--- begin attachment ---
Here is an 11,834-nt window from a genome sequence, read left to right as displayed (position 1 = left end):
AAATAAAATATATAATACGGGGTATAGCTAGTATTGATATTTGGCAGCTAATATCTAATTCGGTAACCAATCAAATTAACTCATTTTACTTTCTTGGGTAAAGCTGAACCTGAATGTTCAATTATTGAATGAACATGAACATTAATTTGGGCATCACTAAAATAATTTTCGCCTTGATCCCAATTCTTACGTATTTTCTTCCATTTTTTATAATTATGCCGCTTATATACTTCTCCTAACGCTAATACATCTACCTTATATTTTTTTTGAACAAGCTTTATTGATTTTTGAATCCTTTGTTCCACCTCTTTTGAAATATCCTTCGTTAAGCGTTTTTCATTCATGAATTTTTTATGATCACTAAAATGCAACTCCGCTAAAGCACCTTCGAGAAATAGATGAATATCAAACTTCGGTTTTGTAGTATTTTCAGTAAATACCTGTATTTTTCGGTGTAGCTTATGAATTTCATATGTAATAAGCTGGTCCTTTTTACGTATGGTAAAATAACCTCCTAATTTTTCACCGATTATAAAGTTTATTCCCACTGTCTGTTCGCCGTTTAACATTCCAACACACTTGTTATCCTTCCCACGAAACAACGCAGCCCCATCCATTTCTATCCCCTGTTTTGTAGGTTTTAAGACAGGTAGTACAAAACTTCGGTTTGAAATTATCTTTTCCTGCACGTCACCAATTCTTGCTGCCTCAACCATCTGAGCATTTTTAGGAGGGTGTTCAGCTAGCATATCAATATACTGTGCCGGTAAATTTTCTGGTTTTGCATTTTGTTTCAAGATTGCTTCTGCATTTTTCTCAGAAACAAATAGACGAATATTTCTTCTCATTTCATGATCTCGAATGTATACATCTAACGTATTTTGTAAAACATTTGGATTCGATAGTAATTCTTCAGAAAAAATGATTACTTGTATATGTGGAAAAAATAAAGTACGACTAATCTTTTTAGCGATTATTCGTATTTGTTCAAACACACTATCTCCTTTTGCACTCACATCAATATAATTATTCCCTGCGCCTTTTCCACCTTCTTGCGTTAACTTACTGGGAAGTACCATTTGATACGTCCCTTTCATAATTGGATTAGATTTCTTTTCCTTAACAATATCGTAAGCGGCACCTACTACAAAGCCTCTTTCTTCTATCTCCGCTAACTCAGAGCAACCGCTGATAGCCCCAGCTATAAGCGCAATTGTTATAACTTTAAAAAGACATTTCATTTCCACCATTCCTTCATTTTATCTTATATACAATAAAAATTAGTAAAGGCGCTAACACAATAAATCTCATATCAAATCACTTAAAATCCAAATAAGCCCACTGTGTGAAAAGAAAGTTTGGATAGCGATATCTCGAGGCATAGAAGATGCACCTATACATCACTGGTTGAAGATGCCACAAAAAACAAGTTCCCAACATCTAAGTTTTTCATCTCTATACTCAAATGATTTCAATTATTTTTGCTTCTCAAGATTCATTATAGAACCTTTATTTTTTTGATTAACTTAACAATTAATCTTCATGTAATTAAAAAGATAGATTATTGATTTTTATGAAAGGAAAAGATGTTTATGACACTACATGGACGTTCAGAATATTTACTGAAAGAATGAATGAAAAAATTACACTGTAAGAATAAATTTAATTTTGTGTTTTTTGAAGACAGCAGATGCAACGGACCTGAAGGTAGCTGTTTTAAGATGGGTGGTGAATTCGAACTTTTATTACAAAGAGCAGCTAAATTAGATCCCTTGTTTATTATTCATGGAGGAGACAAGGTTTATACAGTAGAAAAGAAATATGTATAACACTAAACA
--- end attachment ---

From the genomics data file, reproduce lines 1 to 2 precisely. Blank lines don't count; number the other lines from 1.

Here is an 11,834-nt window from a genome sequence, read left to right as displayed (position 1 = left end):
AAATAAAATATATAATACGGGGTATAGCTAGTATTGATATTTGGCAGCTAATATCTAATTCGGTAACCAATCAAATTAACTCATTTTACTTTCTTGGGTAAAGCTGAACCTGAATGTTCAATTATTGAATGAACATGAACATTAATTTGGGCATCACTAAAATAATTTTCGCCTTGATCCCAATTCTTACGTATTTTCTTCCATTTTTTATAATTATGCCGCTTATATACTTCTCCTAACGCTAATACATCTACCTTATATTTTTTTTGAACAAGCTTTATTGATTTTTGAATCCTTTGTTCCACCTCTTTTGAAATATCCTTCGTTAAGCGTTTTTCATTCATGAATTTTTTATGATCACTAAAATGCAACTCCGCTAAAGCACCTTCGAGAAATAGATGAATATCAAACTTCGGTTTTGTAGTATTTTCAGTAAATACCTGTATTTTTCGGTGTAGCTTATGAATTTCATATGTAATAAGCTGGTCCTTTTTACGTATGGTAAAATAACCTCCTAATTTTTCACCGATTATAAAGTTTATTCCCACTGTCTGTTCGCCGTTTAACATTCCAACACACTTGTTATCCTTCCCACGAAACAACGCAGCCCCATCCATTTCTATCCCCTGTTTTGTAGGTTTTAAGACAGGTAGTACAAAACTTCGGTTTGAAATTATCTTTTCCTGCACGTCACCAATTCTTGCTGCCTCAACCATCTGAGCATTTTTAGGAGGGTGTTCAGCTAGCATATCAATATACTGTGCCGGTAAATTTTCTGGTTTTGCATTTTGTTTCAAGATTGCTTCTGCATTTTTCTCAGAAACAAATAGACGAATATTTCTTCTCATTTCATGATCTCGAATGTATACATCTAACGTATTTTGTAAAACATTTGGATTCGATAGTAATTCTTCAGAAAAAATGATTACTTGTATATGTGGAAAAAATAAAGTACGACTAATCTTTTTAGCGATTATTCGTATTTGTTCAAACACACTATCTCCTTTTGCACTCACATCAATATAATTATTCCCTGCGCCTTTTCCACCTTCTTGCGTTAACTTACTGGGAAGTACCATTTGATACGTCCCTTTCATAATTGGATTAGATTTCTTTTCCTTAACAATATCGTAAGCGGCACCTACTACAAAGCCTCTTTCTTCTATCTCCGCTAACTCAGAGCAACCGCTGATAGCCCCAGCTATAAGCGCAATTGTTATAACTTTAAAAAGACATTTCATTTCCACCATTCCTTCATTTTATCTTATATACAATAAAAATTAGTAAAGGCGCTAACACAATAAATCTCATATCAAATCACTTAAAATCCAAATAAGCCCACTGTGTGAAAAGAAAGTTTGGATAGCGATATCTCGAGGCATAGAAGATGCACCTATACATCACTGGTTGAAGATGCCACAAAAAACAAGTTCCCAACATCTAAGTTTTTCATCTCTATACTCAAATGATTTCAATTATTTTTGCTTCTCAAGATTCATTATAGAACCTTTATTTTTTTGATTAACTTAACAATTAATCTTCATGTAATTAAAAAGATAGATTATTGATTTTTATGAAAGGAAAAGATGTTTATGACACTACATGGACGTTCAGAATATTTACTGAAAGAATGAATGAAAAAATTACACTGTAAGAATAAATTTAATTTTGTGTTTTTTGAAGACAGCAGATGCAACGGACCTGAAGGTAGCTGTTTTAAGATGGGTGGTGAATTCGAACTTTTATTACAAAGAGCAGCTAAATTAGATCCCTTGTTTATTATTCATGGAGGAGACAAGGTTTATACAGTAGAAAAGAAATATGTATAACACTAAACA